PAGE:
by Brandi N. Montreuil, Tulalip News
Native youth across Indian country are assembling to make a difference in their communities. They are known as the Gen-I movers and what they say will be heard by top-level leaders in Washington D.C. The goal is to get youth involved in their communities and to remove barriers to education and health opportunities, while growing leaders for future generations.
Generation Indigenous was announced at the 2015 United National Indian Tribal Youth (UNITY) midyear conference. Issued by President Obama this call to action, “is the first step in engaging a broad network of people interested in addressing the issues facing Native youth and creating a platform through which Native youth can access information about opportunities and resources, and have their voices and positive contributions highlighted and elevated.”
Tulalip youth have answered the challenge by creating the first ever Tulalip Youth Council. The thirteen-member council elected their officers on Wednesday, May 13, 2015.
Officers include co-chairs Andrew Davis and Mikaylee Pablo, vice-chairs Kayah George and Jlynn Joseph, secretary Ruth Pablo, treasure/ fundraiser coordinator Isabel Gomez, event coordinator Keryn Parks, media coordinator Cyena Fryberg, recruitment coordinator Tahera Mealing, and junior co-chairs Arnold Reeves and Krislyn Parks. Senior advisors are Santana Shopbell and Deyamonta Diaz. Each officer will hold a six-month term to establish the council. Elections will be held in November for one-year terms.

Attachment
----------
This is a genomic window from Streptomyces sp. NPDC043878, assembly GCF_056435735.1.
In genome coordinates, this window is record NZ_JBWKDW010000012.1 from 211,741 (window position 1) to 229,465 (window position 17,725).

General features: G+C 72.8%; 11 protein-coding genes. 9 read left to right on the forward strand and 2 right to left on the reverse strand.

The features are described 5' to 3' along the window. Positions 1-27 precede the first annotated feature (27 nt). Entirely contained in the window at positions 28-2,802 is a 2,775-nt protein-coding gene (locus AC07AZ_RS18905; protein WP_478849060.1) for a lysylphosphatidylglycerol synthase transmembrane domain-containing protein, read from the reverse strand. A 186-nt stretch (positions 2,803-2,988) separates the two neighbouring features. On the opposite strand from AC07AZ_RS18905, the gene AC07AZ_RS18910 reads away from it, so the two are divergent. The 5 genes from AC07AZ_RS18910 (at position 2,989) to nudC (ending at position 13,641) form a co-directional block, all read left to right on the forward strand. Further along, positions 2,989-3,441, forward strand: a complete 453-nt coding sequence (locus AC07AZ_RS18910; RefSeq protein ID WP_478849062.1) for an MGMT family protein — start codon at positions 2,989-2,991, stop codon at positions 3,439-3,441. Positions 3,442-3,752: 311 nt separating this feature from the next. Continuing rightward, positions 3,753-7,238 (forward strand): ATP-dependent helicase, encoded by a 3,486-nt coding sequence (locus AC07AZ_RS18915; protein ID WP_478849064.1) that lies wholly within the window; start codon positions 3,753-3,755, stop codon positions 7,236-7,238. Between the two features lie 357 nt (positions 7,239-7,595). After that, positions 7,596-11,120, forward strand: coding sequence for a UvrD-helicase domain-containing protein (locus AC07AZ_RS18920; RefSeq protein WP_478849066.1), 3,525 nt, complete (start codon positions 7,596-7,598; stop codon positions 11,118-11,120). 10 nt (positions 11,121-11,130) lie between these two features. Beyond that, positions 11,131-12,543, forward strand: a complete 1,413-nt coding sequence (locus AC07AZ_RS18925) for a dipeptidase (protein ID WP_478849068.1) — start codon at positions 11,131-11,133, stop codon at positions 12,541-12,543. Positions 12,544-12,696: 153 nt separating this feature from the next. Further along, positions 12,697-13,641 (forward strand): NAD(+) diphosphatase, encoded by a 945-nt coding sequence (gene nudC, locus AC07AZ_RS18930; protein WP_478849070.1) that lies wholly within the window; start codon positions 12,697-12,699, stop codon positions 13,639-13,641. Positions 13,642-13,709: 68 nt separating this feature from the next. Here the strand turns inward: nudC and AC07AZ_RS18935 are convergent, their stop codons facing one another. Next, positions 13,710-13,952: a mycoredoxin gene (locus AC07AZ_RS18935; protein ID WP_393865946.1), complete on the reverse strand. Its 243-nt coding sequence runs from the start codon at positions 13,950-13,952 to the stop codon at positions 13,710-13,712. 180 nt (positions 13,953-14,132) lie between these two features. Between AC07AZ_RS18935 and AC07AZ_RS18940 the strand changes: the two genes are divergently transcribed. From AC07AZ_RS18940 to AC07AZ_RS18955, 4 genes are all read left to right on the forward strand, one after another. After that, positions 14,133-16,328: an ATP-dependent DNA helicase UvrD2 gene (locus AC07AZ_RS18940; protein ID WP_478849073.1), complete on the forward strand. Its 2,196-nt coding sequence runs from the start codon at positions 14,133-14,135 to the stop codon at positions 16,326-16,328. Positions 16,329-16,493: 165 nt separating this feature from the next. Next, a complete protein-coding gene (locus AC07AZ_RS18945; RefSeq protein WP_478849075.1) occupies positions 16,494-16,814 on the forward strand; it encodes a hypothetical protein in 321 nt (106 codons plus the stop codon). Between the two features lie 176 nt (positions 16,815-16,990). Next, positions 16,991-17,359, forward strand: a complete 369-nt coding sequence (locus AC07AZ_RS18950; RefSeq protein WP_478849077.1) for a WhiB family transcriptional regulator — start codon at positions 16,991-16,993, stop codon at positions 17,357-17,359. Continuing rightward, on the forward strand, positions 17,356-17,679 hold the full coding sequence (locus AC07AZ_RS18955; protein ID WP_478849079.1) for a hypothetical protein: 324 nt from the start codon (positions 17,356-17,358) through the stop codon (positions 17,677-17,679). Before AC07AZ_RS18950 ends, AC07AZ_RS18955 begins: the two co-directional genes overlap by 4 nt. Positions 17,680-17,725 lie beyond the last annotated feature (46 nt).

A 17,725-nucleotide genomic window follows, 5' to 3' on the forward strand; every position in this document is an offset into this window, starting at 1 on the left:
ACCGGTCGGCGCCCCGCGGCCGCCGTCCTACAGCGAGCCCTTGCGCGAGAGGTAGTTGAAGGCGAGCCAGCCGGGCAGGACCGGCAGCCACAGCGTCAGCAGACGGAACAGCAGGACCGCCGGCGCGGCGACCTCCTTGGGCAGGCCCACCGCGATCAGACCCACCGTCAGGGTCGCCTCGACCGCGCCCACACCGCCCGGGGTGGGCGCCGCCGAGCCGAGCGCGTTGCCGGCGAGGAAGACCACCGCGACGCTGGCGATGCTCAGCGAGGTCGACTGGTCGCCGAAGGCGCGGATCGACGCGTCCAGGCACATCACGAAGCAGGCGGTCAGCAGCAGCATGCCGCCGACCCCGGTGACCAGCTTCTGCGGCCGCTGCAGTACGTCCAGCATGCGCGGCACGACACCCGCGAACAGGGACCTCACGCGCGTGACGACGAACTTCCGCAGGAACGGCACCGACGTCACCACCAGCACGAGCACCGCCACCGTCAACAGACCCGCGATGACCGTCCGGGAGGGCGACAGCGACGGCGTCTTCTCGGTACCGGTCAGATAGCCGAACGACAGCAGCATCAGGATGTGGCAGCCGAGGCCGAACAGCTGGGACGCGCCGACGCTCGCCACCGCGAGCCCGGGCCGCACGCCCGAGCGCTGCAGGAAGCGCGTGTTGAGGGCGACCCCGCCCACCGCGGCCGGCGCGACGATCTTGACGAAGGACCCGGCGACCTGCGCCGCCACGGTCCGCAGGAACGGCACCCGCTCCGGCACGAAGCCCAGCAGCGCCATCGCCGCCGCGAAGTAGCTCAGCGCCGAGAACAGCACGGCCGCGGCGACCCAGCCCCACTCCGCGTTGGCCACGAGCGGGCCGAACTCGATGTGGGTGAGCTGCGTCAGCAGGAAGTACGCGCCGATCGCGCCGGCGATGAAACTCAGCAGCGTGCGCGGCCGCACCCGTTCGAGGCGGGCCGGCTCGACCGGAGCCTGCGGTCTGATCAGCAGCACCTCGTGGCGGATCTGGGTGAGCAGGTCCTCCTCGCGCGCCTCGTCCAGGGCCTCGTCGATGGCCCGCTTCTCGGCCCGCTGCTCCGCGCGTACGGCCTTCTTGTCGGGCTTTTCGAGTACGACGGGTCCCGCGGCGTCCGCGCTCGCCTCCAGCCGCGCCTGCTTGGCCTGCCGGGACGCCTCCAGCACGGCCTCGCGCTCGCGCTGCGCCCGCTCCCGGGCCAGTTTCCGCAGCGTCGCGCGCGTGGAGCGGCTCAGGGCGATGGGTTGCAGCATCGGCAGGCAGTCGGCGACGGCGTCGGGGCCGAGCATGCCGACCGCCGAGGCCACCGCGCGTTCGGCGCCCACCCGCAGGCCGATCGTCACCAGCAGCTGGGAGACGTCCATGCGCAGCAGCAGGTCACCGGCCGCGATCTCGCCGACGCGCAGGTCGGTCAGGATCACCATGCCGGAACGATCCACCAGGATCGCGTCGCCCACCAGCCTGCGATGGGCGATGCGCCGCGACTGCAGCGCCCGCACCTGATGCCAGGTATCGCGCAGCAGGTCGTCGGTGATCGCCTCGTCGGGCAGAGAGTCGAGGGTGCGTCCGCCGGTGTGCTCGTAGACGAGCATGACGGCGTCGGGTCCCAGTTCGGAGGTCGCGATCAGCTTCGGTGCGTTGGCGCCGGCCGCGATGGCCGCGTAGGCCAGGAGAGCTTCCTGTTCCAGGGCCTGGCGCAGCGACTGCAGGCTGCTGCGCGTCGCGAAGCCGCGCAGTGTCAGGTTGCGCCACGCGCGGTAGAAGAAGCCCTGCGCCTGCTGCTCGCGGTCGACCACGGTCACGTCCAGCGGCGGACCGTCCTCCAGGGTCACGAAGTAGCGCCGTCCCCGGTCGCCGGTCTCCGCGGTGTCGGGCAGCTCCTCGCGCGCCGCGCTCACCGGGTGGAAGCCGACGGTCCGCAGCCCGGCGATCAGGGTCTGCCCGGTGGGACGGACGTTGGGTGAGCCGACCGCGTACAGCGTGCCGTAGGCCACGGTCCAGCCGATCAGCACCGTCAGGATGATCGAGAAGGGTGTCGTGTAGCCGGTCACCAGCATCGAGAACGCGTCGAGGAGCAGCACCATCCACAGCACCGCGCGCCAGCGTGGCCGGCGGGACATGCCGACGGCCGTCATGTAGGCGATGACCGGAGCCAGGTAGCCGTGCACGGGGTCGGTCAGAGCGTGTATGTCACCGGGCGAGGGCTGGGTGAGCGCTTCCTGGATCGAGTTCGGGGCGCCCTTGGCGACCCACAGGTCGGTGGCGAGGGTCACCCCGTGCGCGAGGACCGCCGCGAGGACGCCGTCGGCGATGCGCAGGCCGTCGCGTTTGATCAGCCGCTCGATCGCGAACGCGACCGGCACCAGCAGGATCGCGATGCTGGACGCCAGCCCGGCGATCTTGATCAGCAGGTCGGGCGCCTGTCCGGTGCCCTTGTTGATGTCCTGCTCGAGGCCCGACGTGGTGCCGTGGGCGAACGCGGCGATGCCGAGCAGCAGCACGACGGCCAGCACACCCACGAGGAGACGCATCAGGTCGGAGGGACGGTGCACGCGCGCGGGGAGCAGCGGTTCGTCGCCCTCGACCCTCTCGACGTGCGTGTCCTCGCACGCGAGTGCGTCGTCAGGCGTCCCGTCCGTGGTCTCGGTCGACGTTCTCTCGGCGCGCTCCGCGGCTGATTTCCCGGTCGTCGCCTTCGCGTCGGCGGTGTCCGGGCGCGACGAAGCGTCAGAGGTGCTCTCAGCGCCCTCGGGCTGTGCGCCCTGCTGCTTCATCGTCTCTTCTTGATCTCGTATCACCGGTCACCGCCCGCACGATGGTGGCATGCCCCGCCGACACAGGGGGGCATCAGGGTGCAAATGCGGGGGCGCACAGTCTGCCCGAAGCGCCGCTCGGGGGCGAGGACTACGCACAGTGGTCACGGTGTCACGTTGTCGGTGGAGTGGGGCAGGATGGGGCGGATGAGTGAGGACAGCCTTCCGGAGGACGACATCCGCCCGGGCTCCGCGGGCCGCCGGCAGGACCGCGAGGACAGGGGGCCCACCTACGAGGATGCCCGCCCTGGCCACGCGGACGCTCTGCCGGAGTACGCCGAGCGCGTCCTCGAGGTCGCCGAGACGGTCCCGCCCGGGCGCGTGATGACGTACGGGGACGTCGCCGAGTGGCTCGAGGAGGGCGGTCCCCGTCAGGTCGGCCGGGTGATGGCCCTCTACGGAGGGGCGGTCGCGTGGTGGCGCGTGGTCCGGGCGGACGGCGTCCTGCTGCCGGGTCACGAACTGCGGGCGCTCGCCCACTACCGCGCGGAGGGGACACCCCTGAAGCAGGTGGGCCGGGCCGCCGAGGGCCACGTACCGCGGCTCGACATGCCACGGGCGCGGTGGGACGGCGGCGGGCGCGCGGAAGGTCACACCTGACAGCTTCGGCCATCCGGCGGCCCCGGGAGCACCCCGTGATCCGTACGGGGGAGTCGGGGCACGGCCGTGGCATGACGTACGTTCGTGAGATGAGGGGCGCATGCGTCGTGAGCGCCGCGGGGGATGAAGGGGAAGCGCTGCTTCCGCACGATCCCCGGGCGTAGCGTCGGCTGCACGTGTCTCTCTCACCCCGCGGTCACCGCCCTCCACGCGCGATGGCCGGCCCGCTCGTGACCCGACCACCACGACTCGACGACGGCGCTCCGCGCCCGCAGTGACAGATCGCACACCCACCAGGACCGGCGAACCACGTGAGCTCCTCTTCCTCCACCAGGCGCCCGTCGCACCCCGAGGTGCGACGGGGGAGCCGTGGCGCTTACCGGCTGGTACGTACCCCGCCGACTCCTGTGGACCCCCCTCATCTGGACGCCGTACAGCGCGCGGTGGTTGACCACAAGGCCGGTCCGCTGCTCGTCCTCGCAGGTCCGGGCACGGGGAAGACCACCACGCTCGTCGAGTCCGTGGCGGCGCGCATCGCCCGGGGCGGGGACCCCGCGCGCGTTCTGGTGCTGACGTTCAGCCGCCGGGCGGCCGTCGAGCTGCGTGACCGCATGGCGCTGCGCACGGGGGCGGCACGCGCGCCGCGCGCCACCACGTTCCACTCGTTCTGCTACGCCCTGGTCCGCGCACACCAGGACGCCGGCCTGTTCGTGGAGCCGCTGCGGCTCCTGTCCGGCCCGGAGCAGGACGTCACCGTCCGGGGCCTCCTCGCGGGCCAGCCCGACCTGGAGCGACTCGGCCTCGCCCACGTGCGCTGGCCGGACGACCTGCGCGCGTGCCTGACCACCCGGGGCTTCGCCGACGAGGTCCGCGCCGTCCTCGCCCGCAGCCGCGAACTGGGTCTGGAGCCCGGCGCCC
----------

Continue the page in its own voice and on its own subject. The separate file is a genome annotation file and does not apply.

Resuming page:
“This is something we have been looking forward to for many years,” said Marie Zackuse, Tulalip Tribes Board Secretary. “We want to hear from you. We know what we think might be important to you but we want to hear what is important to you, and through this we can.”
Many youth running for council mentioned wanting equal rights to opportunities and expressed a desire to support all youth in having a voice on the council.
“I want every single voice to be heard and I want us to be the voice of change in the Tribe, not just talk about it, but be that change,” said Kayah George, vice-chair.
“I speak from my heart and I want to see my community change in a positive way. I want to break the chain in my family and graduate from high school,” said Mikaylee Pablo, who encouraged her peers in her election speech to prove people wrong about negative reputations. Pablo was elected as co-chair along with Andrew Davis, who said he wants to get youth involved with community events and have a youth presence at ceremonies.
While no projects have been decided on yet, youth will meet regularly and participate in national challenges such as working in their community and volunteering with local organizations or schools. Meetings will be scheduled at a later date for the council to brainstorm with youth on how to address issues of concern in the community.
As part of the national Gen-I challenge, youth will document their community efforts and projects through photos and video, which will be used to share their stories at the National Native Youth Network. Youth will also have the opportunity to represent their tribal communities at the first ever White House Tribal Youth Gathering in D.C. this summer.
“You all are future leaders,” said Zackuse. “You are role models and we are excited to see what you achieve.”
For more information on the Tulalip Youth Council please contact Jessica Bustad, Tulalip Youth Services Education Coordinator at 425-280-8705 or Natasha Fryberg at 425-422-9276.
Contact Brandi N. Montreuil, firstname.lastname@example.org